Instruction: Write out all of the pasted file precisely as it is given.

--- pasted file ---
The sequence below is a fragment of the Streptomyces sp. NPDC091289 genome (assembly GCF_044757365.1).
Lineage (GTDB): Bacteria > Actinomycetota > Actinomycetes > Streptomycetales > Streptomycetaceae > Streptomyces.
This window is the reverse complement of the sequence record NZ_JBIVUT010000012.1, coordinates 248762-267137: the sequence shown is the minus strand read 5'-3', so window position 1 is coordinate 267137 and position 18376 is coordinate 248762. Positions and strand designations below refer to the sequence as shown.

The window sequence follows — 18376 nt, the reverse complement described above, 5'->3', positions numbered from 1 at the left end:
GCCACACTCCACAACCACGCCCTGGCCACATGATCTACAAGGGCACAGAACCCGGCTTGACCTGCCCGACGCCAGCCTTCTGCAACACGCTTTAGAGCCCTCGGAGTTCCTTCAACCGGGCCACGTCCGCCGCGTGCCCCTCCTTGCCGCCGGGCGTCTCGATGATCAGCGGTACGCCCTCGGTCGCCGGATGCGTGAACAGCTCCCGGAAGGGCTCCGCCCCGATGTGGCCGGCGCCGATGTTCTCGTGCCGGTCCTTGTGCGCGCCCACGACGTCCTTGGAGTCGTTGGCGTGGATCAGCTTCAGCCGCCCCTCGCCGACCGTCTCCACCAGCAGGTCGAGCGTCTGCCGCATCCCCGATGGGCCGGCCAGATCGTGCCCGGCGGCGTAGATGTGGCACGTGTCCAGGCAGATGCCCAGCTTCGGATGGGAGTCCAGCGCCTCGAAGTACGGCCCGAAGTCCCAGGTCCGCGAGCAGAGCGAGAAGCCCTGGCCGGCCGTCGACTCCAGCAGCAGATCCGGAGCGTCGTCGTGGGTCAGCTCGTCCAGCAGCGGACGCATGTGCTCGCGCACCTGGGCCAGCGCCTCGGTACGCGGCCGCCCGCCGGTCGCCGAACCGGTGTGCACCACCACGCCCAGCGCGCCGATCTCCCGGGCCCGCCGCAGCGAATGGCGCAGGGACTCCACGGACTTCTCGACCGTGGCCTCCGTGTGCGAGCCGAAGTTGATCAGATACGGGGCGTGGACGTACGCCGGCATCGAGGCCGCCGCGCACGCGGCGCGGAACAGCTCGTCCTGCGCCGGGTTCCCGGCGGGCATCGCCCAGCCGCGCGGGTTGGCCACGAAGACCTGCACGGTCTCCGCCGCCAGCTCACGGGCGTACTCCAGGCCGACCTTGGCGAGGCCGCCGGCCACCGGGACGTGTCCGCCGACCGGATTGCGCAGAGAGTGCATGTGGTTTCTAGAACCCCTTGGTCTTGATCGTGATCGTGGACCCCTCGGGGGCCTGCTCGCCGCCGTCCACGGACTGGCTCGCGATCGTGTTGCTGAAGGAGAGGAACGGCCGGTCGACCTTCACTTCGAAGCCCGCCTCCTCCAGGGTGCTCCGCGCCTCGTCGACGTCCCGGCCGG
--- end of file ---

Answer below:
The sequence below is a fragment of the Streptomyces sp. NPDC091289 genome (assembly GCF_044757365.1).
Lineage (GTDB): Bacteria > Actinomycetota > Actinomycetes > Streptomycetales > Streptomycetaceae > Streptomyces.
This window is the reverse complement of the sequence record NZ_JBIVUT010000012.1, coordinates 248762-267137: the sequence shown is the minus strand read 5'-3', so window position 1 is coordinate 267137 and position 18376 is coordinate 248762. Positions and strand designations below refer to the sequence as shown.

The window sequence follows — 18376 nt, the reverse complement described above, 5'->3', positions numbered from 1 at the left end:
GCCACACTCCACAACCACGCCCTGGCCACATGATCTACAAGGGCACAGAACCCGGCTTGACCTGCCCGACGCCAGCCTTCTGCAACACGCTTTAGAGCCCTCGGAGTTCCTTCAACCGGGCCACGTCCGCCGCGTGCCCCTCCTTGCCGCCGGGCGTCTCGATGATCAGCGGTACGCCCTCGGTCGCCGGATGCGTGAACAGCTCCCGGAAGGGCTCCGCCCCGATGTGGCCGGCGCCGATGTTCTCGTGCCGGTCCTTGTGCGCGCCCACGACGTCCTTGGAGTCGTTGGCGTGGATCAGCTTCAGCCGCCCCTCGCCGACCGTCTCCACCAGCAGGTCGAGCGTCTGCCGCATCCCCGATGGGCCGGCCAGATCGTGCCCGGCGGCGTAGATGTGGCACGTGTCCAGGCAGATGCCCAGCTTCGGATGGGAGTCCAGCGCCTCGAAGTACGGCCCGAAGTCCCAGGTCCGCGAGCAGAGCGAGAAGCCCTGGCCGGCCGTCGACTCCAGCAGCAGATCCGGAGCGTCGTCGTGGGTCAGCTCGTCCAGCAGCGGACGCATGTGCTCGCGCACCTGGGCCAGCGCCTCGGTACGCGGCCGCCCGCCGGTCGCCGAACCGGTGTGCACCACCACGCCCAGCGCGCCGATCTCCCGGGCCCGCCGCAGCGAATGGCGCAGGGACTCCACGGACTTCTCGACCGTGGCCTCCGTGTGCGAGCCGAAGTTGATCAGATACGGGGCGTGGACGTACGCCGGCATCGAGGCCGCCGCGCACGCGGCGCGGAACAGCTCGTCCTGCGCCGGGTTCCCGGCGGGCATCGCCCAGCCGCGCGGGTTGGCCACGAAGACCTGCACGGTCTCCGCCGCCAGCTCACGGGCGTACTCCAGGCCGACCTTGGCGAGGCCGCCGGCCACCGGGACGTGTCCGCCGACCGGATTGCGCAGAGAGTGCATGTGGTTTCTAGAACCCCTTGGTCTTGATCGTGATCGTGGACCCCTCGGGGGCCTGCTCGCCGCCGTCCACGGACTGGCTCGCGATCGTGTTGCTGAAGGAGAGGAACGGCCGGTCGACCTTCACTTCGAAGCCCGCCTCCTCCAGGGTGCTCCGCGCCTCGTCGACGTCCCGGCCGG